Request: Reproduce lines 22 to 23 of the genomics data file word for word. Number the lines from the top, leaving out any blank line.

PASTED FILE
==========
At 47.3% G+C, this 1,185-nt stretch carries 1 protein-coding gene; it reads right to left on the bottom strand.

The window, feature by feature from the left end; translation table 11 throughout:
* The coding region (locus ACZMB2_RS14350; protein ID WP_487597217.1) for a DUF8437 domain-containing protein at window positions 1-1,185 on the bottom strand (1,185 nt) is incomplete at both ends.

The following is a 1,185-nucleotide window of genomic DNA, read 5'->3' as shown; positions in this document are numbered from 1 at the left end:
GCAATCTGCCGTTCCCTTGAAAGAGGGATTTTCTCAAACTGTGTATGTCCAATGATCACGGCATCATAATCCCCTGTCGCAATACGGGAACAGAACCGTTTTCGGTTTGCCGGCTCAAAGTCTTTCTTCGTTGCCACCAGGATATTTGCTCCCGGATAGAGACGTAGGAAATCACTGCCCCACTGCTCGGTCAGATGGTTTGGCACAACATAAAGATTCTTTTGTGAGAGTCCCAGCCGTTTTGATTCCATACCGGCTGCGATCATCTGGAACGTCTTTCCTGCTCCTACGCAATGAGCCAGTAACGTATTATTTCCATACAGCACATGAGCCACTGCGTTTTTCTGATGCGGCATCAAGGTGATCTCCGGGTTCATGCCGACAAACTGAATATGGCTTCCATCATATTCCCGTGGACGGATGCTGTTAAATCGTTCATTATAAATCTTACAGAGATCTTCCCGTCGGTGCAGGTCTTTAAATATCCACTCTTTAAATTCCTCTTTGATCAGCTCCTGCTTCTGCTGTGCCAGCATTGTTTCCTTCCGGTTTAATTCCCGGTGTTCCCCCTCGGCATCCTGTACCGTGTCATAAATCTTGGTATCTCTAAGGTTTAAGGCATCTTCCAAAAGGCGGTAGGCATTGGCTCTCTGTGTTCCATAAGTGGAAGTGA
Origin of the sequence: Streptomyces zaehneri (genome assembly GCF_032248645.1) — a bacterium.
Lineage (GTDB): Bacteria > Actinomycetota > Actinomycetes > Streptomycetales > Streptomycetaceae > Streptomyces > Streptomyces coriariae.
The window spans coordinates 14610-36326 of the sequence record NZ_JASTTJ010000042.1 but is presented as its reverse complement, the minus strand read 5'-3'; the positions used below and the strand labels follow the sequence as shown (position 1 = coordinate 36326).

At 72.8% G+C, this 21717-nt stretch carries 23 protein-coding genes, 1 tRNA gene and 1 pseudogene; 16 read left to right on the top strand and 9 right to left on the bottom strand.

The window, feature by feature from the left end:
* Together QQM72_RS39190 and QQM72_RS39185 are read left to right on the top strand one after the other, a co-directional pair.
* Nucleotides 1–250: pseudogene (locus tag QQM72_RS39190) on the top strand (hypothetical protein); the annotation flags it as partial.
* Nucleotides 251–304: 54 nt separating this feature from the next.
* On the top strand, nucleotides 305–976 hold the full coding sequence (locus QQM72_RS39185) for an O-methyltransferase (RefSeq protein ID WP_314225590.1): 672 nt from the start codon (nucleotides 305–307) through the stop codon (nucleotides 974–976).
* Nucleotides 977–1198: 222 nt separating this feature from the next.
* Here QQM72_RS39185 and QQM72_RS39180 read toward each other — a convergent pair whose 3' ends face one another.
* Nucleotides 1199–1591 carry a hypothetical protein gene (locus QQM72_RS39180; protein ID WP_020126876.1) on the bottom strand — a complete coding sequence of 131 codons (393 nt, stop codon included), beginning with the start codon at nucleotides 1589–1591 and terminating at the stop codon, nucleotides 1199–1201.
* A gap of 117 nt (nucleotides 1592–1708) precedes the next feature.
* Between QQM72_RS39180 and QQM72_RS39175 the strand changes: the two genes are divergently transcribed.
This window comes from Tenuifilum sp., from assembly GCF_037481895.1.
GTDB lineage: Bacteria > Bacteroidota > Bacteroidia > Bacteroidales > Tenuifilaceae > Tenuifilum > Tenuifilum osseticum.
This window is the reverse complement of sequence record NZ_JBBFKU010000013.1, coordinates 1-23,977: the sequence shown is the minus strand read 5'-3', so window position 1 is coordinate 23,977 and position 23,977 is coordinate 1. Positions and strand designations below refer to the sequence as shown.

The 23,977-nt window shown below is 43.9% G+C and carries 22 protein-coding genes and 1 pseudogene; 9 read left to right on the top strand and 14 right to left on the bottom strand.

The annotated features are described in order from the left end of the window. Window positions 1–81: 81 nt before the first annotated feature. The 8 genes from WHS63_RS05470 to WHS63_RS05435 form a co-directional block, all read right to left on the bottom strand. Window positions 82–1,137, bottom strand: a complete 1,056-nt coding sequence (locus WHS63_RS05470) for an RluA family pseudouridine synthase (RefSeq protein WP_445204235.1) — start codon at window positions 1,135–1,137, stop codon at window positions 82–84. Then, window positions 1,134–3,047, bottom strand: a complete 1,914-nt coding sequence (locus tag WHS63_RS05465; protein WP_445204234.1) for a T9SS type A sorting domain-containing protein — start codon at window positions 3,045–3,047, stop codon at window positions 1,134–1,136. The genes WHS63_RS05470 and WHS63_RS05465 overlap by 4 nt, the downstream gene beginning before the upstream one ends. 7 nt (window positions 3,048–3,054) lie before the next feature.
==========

This window is the reverse complement of sequence record NZ_JBBFKU010000013.1, coordinates 1-23,977: the sequence shown is the minus strand read 5'-3', so window position 1 is coordinate 23,977 and position 23,977 is coordinate 1. Positions and strand designations below refer to the sequence as shown.

The 23,977-nt window shown below is 43.9% G+C and carries 22 protein-coding genes and 1 pseudogene; 9 read left to right on the top strand and 14 right to left on the bottom strand.